20th August, 2012
More people in Africa profess to be religious than in any other region around the world while globally only 13 per cent of people say they are atheists, according to the latest Global Index of Religiosity and Atheism.
The latest global poll released by WIN-Gallup International shows that 89 per cent of Africans say they are religious - well above the global average of 59 per cent. Africa was followed by Latin America (84 per cent) and South Asia (83 per cent) while the areas where the least number of people claimed to be religious were Western Europe (51 per cent), East Asia (39 per cent) and North Asia (17 per cent).
TOP 10 COUNTRIES WHERE PEOPLE IDENTIFY AS BEING RELIGIOUS
Ghana 96 per cent
Nigeria 93 per cent
Armenia 92 per cent
Fiji 92 per cent
Macedonia 90 per cent
Romania 89 per cent
Iraq 88 per cent
Kenya 88 per cent
Peru 86 per cent
Brazil 85 per cent
Source: Global Index of Religiosity and Atheism, 2012
Ghana topped the list of countries with the highest proportion of self-declared religious people with 96 per cent of people saying they were religious followed by Nigeria (93 per cent), Armenia (92 per cent), Fiji (92 per cent) and Macedonia (90 per cent). Countries where the least number of people identified as being religious included the Czech Republic (20 per cent), Japan (16 per cent) and China (14 per cent).
In the US, 60 per cent of those surveyed identified themselves as religious compared with 47 per cent in Ireland, 46 per cent in Canada, and 37 per cent in Australia.
The poll also shows that 13 per cent of people identify as being atheists with most of them concentrated in East Asia - in China 47 per cent say they are a "convinced atheist" and in Japan 31 per cent - as well as in Western Europe where 14 per cent of people say they are atheists.
Of Western European nations, the percentage of atheists were highest in countries including France (29 per cent), Germany (15 per cent) and the Netherlands (14 per cent). In Australia, the figure was 10 per cent - the same as in Austria, Iceland and Ireland while in the US it was five per cent.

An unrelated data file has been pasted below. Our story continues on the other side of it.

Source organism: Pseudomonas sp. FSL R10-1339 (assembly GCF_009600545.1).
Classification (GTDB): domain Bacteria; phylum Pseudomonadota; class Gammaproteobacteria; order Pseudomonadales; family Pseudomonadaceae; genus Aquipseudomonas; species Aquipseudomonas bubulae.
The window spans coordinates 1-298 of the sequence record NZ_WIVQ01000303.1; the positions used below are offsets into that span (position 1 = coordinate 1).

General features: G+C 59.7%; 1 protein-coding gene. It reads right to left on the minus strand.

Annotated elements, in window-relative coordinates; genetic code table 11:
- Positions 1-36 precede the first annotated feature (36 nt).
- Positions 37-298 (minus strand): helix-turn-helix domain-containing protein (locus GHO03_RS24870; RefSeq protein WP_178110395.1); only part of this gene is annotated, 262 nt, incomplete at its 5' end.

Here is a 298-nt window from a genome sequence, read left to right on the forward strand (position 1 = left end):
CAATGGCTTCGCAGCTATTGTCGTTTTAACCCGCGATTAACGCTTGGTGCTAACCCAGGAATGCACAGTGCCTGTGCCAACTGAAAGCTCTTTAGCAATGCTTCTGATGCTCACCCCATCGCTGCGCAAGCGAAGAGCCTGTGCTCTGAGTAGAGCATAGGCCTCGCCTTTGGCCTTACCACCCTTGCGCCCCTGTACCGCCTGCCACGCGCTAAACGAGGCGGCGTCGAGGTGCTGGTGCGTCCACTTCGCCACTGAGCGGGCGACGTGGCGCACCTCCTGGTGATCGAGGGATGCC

Meanwhile the survey found that the number of people who identified as being a religious person had declined globally by nine per cent between 2005 and 2012. The countries where the decline was greatest included Vietnam (down 23 per cent), Switzerland (down 21 per cent), France (down 21 per cent) and South Africa (down 19 per cent).
The poll is based on interviews with more than 51,000 people from 57 countries on five continents with a sample of 1,000 people from each country. All those who took part in the poll were each asked the same question: "Irrespective of whether you attend a place of worship or not, would you say you are a religious person, not a religious person, or a convinced atheist?"
Other findings from the research revealed that higher proportions of people in lower income groups were religious compared to those on higher incomes and that the proportion of people declaring themselves religious was less among those of higher education. Interestingly, 81 per cent of people who identified themselves as Christian said they were religious compared with 74 per cent of Muslims, 38 per cent of Jews and 82 per cent of Hindus.
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